James Murdoch is cutting his ties to the family empire led by father Rupert Murdoch after clashing over its editorial direction.
The 47-year-old, once in a position to lead Rupert’s sprawling media operations, resigned from the board of News Corp., citing differences of opinion with the publishing company, which owns the Wall Street Journal and the New York Post.
“My resignation is due to disagreements over certain editorial content published by the company’s news outlets and certain other strategic decisions,” James said in a resignation letter released by the company Friday. His representative declined to say more.
James, Rupert’s younger son, was chief executive officer of the family’s main media business — then called 21st Century Fox — until last year, but he stepped down when most of its assets were sold to Walt Disney Co.
Since then, he and his family have increasingly gone their separate ways — and he’s become more critical about the conservative-leaning editorial direction at News Corp. and Fox’s news channel.
In recent weeks, tensions have grown over the Wall Street Journal’s opinion section, known for editorials promoting free markets and conservative principles. Earlier this month, journalists at the paper demanded a clearer distinction between news and opinion. They said they were worried about the opinion section’s accuracy and transparency and didn’t want readers to think it was straight news.
The editorial board responded later that week in a note to readers, saying it wouldn’t “wilt under cancel-culture pressure.”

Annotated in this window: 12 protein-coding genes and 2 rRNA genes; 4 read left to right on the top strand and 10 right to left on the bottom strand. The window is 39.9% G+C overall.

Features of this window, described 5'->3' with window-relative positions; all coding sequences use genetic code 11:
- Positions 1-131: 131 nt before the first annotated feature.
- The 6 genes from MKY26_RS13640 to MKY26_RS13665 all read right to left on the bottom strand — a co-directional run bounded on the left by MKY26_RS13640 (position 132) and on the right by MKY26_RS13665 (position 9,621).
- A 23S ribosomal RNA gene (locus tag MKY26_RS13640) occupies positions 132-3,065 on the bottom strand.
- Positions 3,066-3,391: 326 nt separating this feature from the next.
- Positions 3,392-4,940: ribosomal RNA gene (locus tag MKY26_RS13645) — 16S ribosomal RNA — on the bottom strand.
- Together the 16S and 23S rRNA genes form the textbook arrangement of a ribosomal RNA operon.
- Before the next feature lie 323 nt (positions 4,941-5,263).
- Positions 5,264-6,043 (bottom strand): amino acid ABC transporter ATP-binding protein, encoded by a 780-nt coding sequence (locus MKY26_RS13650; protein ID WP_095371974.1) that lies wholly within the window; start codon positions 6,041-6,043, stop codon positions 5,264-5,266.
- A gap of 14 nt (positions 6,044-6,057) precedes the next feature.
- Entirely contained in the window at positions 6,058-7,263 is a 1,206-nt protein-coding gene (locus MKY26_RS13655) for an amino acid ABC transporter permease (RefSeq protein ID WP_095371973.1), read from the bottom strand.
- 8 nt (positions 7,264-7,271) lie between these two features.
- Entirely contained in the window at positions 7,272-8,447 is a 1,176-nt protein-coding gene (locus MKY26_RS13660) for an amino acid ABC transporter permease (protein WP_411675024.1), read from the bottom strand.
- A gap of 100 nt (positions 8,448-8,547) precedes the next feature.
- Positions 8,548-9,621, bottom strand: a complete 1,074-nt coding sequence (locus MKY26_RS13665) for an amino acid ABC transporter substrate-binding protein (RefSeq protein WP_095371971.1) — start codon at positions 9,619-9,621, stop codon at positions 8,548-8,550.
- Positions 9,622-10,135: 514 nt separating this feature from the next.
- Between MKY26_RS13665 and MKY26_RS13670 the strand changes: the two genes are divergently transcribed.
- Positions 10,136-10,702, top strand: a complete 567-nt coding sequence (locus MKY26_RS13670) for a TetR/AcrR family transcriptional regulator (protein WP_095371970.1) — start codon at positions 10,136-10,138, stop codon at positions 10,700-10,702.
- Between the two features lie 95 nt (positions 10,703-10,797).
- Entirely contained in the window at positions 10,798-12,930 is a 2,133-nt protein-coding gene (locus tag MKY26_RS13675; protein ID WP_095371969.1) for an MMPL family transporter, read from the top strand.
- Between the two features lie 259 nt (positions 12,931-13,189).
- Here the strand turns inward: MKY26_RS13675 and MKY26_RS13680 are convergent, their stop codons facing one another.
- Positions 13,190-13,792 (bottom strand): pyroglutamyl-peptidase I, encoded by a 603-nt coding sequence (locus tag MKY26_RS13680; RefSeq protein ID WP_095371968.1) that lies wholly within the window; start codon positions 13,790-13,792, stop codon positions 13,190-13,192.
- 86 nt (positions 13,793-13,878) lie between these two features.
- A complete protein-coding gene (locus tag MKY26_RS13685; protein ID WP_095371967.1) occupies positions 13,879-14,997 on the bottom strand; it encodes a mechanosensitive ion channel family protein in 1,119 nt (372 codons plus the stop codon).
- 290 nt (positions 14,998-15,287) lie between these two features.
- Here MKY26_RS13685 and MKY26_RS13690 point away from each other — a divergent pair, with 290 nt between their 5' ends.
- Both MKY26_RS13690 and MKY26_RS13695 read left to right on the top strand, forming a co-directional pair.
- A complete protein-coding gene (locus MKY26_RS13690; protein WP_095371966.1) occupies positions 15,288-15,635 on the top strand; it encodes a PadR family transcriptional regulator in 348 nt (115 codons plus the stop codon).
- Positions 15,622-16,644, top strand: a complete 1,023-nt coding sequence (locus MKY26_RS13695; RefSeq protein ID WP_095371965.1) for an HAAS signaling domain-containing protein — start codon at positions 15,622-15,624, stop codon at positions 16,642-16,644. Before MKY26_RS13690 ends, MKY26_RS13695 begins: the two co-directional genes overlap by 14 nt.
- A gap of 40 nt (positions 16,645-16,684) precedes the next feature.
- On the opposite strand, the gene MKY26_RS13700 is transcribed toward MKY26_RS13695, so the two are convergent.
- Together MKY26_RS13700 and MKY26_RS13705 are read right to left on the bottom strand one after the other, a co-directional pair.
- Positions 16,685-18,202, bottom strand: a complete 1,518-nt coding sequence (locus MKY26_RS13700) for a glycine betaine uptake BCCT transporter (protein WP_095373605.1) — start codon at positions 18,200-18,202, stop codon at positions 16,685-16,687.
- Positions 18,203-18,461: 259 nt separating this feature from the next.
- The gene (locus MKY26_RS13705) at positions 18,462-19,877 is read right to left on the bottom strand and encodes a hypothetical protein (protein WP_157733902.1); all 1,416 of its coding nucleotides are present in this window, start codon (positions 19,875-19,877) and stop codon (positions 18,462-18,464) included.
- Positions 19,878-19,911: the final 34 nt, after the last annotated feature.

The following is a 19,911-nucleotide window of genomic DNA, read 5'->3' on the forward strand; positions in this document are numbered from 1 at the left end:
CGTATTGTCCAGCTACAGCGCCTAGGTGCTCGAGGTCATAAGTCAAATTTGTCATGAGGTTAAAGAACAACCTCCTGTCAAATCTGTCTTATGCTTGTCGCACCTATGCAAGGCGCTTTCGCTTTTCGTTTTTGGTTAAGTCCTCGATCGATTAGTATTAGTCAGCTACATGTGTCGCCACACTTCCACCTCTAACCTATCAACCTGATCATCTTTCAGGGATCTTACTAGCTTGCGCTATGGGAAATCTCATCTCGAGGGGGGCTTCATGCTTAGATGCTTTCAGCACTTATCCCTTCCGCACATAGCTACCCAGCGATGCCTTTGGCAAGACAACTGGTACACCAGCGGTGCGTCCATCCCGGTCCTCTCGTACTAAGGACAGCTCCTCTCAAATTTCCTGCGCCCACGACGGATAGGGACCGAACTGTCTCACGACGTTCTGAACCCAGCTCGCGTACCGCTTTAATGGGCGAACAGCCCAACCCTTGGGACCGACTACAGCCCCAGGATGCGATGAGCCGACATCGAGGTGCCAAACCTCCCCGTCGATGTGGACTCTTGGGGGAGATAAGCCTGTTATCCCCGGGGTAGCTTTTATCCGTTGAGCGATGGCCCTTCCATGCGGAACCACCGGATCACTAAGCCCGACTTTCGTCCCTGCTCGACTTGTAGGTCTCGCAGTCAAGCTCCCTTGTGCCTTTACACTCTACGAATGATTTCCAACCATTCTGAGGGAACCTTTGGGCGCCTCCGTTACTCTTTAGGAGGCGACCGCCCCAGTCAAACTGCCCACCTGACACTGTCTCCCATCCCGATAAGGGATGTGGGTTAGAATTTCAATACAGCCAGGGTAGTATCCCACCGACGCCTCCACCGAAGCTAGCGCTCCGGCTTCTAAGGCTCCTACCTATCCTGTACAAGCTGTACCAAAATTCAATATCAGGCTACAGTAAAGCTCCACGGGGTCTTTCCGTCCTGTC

“As long as our proprietors allow us the privilege to do so, the opinion pages will continue to publish contributors who speak their minds,” the editorial board said. “And these columns will continue to promote the principles of free people and free markets, which are more important than ever in what is a culture of growing progressive conformity and intolerance.”
James has said he doesn’t watch Fox News, and he’s taken issue with News Corp.’s coverage of wildfires for downplaying global warming. Last year, he praised Democratic presidential contender Pete Buttigieg and recently donated $615,000 to a fund supporting the campaign of Joe Biden, the party’s presidential nominee.
James is based in New York, while his father and brother spend much of their time in Los Angeles. He and his five siblings stood to get about $2 billion each from a family trust after the Disney deal.
His private investment firm, Lupa Systems, which takes its name from the Latin word for a she wolf, has invested in a number of media and technology firms — from a Norwegian drone company to the Void, which puts virtual-reality experiences in malls.
He also seems keen on pursuing investments that might counter the more conservative agenda of the family’s main media outlets. He’s invested in Betalab, an investment firm trying to “fix the internet,” including addressing what some have called fake news.
James was already wealthy. After dropping out of Harvard University, he founded a hip-hop record label that was bought by his father, bringing him into the corporate fold. He also owns about $15 million of Tesla Inc., where he’s been a board member since 2017, according to data compiled by Bloomberg.
To many, the familial back-and-forth recalls the HBO hit “Succession,” based loosely on the Murdochs. Many fans already debate which character is based on which brother.
In a statement, Rupert and Lachlan Murdoch, who serve as News Corp.’s co-chairmen, said they wished James “the very best in his future endeavors.”
“We’re grateful to James for his many years of service to the company,” they said.